|File photo of Indian diplomat Devyani Khobragade (Pic: Rediff.com)|
Sunday, January 12, 2014
Indian diplomat concerned about children in US
NEW DELHI (AA) - Indian diplomat Devyani Khobragade, who flew from the United States to India on Friday and may never go to the US again, has expressed “apprehension and anguish” on Sunday over the future of her family including the two young daughters who remain in that country.
39-year old Khobragade, who was indicted in a US court and granted full diplomatic immunity on Thursday, told a national daily on Sunday that she doesn’t know whether she will be able to ever reunite with her American family.
“I wonder if I will be able to ever reunite with my family, my husband, my little kids. I miss them,” Khobragade told The Sunday Express.
Khobragade, at the centre of a diplomatic row between India and United States, was accused of visa fraud and underpayment to her maid Sangeeta Richard she brought from India.
Khobragade said her family was one of the biggest worries on her mind currently.
“What if my children choose to study and work in the US? What if I can never return to the US, which I cannot now… Does it mean we will never be able to live together as a family again?,” she said.
The US State Department has communicated to the Indian side that Khobragade’s name would be “placed in visa and immigration lookout systems to prevent routine issuance of any future visa” making it impossible for the diplomat to go to the United States even to meet her American family. The US also said that an arrest warrant may be issued against the diplomat.
Khobragade is married to a well-known American academic and has two daughters aged seven and four in New York.
“My little kids, who have never been separated from me, are too young to realise that their mother will not return home any time soon. (That) in fact she would never return to that same house again,” Khobragade said.
Khobragade said it feels good to be among the people who support you but the legal battle remains in the US.
“I have come to India but my stand still needs to be vindicated. And of course, I have been separated from my family, and I am under immense stress for my children,” she said.
Khobragade’s American lawyer Daniel Arshack has moved an application in a federal court seeking dismissal of the visa fraud case against her.
Khobragade said she was “honest” and come out “clean”.
“I know I am honest, and I will come out clean. But we do not know how much time it will take and for how long my family will have to suffer due to this,” she said.
In a “retaliatory” measure, India on Friday asked the US Embassy in Delhi to withdraw an officer of rank similar to that of Devyani Khobragade, India’s deputy consul general in New York, who was asked to leave the US on Thursday after being indicted in a US court.
On Friday, a senior Indian official told Anadolu Agency on the condition of anonymity that the role of a particular US official was “questionable” in a month long diplomatic slugfest between India and US, resulting in the indictment and subsequent expulsion of Khobragade.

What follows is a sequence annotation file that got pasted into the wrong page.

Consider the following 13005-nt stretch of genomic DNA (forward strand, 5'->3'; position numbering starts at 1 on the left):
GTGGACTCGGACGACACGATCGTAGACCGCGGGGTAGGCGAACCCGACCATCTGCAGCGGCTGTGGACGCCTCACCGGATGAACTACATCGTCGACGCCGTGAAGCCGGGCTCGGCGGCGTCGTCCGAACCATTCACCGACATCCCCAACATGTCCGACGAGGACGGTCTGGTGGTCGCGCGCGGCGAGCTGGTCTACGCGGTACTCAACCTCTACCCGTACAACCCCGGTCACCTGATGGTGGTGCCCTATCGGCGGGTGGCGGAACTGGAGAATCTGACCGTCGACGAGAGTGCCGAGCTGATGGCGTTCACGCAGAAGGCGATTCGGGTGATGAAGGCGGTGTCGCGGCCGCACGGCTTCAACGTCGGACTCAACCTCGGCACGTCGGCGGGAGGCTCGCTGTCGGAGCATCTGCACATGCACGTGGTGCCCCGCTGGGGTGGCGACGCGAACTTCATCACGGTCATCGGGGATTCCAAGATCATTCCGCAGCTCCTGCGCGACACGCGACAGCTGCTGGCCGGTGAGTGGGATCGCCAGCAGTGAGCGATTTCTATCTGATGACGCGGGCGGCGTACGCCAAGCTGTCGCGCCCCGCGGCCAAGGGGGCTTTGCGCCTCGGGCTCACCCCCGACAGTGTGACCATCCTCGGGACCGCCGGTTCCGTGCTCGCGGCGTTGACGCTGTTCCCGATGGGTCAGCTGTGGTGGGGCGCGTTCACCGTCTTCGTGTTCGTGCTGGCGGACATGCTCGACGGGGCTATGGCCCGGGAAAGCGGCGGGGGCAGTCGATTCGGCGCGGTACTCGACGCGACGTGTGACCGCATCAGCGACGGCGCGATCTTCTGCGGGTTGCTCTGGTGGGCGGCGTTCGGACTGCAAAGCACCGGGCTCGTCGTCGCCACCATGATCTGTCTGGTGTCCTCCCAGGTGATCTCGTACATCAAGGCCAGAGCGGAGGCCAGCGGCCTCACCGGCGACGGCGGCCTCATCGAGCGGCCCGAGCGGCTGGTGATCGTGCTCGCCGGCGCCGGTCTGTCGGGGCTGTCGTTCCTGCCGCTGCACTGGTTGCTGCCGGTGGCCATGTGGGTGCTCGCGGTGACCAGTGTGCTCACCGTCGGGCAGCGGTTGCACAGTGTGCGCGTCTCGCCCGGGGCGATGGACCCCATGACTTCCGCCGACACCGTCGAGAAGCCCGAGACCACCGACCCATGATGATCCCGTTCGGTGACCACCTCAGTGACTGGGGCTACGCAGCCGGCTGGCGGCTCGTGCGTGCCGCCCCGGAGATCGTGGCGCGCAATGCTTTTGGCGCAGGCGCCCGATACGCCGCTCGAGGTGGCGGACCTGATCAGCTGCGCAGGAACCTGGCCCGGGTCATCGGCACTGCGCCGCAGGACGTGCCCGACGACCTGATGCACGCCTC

It is widely believed that the US official in Delhi Embassy may have played an active role in granting expedited visas to the husband and two children of the maid Sangeeta Richard, allowing the family to fly to the US just two days before the arrest of the diplomat.
In December, media reports hinted that contacts within the US diplomatic community would have come into play as Richard’s in-laws reportedly work for the American embassy in New Delhi.
The US approved Khobragade’s accreditation at India’s Permanent Mission at the United Nations on Wednesday helping the indicted diplomat to fly back to India.
On December 18, India transferred Khobragade to India’s Permanent Mission in New York hoping that the diplomat would receive full immunity.
India pressed for criminal charges against Khobragade to be dropped, taking a slew of “retaliatory” measures against the US Embassy and consular officials.
On January 8, India asked the US Embassy in Delhi to stop commercial activities by January 16 including its restaurant, bar, bowling alley, beauty parlour, gym, tennis court, swimming pool etc. on the grounds that the presence of all those facilities violated the Vienna Convention.
On January 7, Khobragade’s father Uttam Khobragade, a retired Indian diplomat, protested outside the US Consulate in Mumbai demanding that the charges against his daughter were false and should be waived.
On December 17, India withdrew a host of privileges accorded to all US Consular officials in India including the withdrawal of airport passes, cancellation of import duty waivers on food and liquor etc. Security barricades outside the US Embassy in Delhi were also removed in retaliation to the arrest of the diplomat.
Khobragade, India’s deputy consul general in New York, was arrested by the police in New York Police on the morning of December 12 while she was dropping off her young daughters to school. She was publicly handcuffed, allegedly strip-searched and placed in a prison cell. She was released on bail of $250,000 in the evening.
Khobragade was allegedly paying Richard $3.11 per hour instead of the promised mandatory US wage of $9.75.
However, Indian officials portray a more complicated legal picture, saying that Richard has been absconding since June this year as a Delhi high court had issued an interim injunction in September restraining her from instituting any action or proceedings against Khobragade outside India, according to the terms and conditions of her employment.
The Indian Embassy in Washington had requested the US government to locate Richard, Khobragade's maid, and facilitate the implementation of an arrest warrant, issued by the Metropolitan Magistrate of the South District Court in New Delhi.